From destruction comes rebirth. Chinese architects Xiaomia Xiao, Lixiang Miao, Xinmin Li, and Minzhao Guo dream up a world in which a devastating asteroid has hit, and we use the crater as the site of a thriving city.
The architects are largely interested in how to use the crater space rather than the why of building such a city in the wake of a regional disaster—aside from the symbolism of birthing a new type of habitat that visually "heals" the Earth. They envision their "Crater-Scraper" as a grouping of towers built lower than the surrounding surface, each topped by a opening to let sunlight, rain, and air in. Each individual tower would house some community space—a park, a library, a theater, a stadium, a market, a museum—with residences and commercial spaces around the edges of each cylinder. The solid portions of the roof would be used for vegetable gardening.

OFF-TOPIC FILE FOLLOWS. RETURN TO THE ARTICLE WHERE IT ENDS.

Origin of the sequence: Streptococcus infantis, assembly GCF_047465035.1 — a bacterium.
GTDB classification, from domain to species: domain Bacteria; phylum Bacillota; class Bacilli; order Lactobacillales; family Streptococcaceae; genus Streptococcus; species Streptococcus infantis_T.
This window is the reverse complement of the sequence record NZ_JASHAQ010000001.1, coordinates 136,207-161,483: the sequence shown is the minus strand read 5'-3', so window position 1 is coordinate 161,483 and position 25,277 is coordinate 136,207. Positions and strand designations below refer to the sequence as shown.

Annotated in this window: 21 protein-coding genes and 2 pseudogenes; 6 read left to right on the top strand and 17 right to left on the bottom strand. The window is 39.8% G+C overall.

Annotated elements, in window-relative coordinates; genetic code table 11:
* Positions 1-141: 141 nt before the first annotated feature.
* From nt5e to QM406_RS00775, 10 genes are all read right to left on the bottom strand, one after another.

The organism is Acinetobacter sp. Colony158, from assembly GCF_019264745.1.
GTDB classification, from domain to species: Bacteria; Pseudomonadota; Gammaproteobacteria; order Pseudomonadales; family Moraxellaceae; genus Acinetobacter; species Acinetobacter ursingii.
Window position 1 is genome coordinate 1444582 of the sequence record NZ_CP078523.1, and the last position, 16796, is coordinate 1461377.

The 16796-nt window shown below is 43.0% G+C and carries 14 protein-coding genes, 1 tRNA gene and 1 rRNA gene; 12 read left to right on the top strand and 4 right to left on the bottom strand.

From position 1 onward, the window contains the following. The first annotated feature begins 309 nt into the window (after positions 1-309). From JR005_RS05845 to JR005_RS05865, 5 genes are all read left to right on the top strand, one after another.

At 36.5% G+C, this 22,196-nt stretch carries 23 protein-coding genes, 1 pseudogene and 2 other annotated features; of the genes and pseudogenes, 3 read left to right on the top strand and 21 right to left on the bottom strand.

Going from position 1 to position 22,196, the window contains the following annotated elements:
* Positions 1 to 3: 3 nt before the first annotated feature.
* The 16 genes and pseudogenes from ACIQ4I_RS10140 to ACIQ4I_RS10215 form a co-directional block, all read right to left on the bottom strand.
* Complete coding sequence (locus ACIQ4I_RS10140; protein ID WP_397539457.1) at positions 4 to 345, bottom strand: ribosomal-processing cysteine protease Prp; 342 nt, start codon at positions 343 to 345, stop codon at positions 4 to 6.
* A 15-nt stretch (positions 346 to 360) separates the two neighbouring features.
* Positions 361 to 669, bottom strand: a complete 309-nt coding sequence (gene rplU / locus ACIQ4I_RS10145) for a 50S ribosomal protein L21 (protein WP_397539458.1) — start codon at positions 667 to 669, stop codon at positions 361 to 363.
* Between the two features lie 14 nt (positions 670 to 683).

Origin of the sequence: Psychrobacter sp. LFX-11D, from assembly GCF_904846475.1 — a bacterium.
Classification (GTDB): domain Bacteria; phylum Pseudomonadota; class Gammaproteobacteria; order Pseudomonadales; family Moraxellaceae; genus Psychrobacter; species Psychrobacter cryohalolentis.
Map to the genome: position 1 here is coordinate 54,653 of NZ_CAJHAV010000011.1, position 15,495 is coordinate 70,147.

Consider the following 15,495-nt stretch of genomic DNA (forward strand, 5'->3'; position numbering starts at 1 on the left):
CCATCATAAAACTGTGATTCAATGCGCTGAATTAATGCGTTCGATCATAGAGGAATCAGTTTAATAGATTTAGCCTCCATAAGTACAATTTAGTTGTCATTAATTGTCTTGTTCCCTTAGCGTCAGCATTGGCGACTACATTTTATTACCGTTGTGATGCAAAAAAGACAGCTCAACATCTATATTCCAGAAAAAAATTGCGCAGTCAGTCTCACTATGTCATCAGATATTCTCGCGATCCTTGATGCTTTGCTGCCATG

The notion of this underground-ish tower living is vaguely reminiscent of, among other things, the underground silos in Hugh Howey's Wool series, except open to the air instead of self-contained. And that brings up some of the challenges of this kind of structure. The architects envision a water collection center on the bottom levels that feeds into a water redistribution (and presumably water treatment) plant. The water redistribution is left fairly vague, but I imagine it would require a sophisticated and powerful system to prevent drainage problems and flooding. I also wonder if they've contemplated including some way to close the openings to protect the towers from inclement weather.
It's also interesting that, while the architects envision this as a revolutionary new type of urban living, their concept art sees a rather conventional, sprawling city spreading out around it.
Crater-Scraper is a Porous Structure to Capture Light and Water [eVolo Magazine via Inhabitat]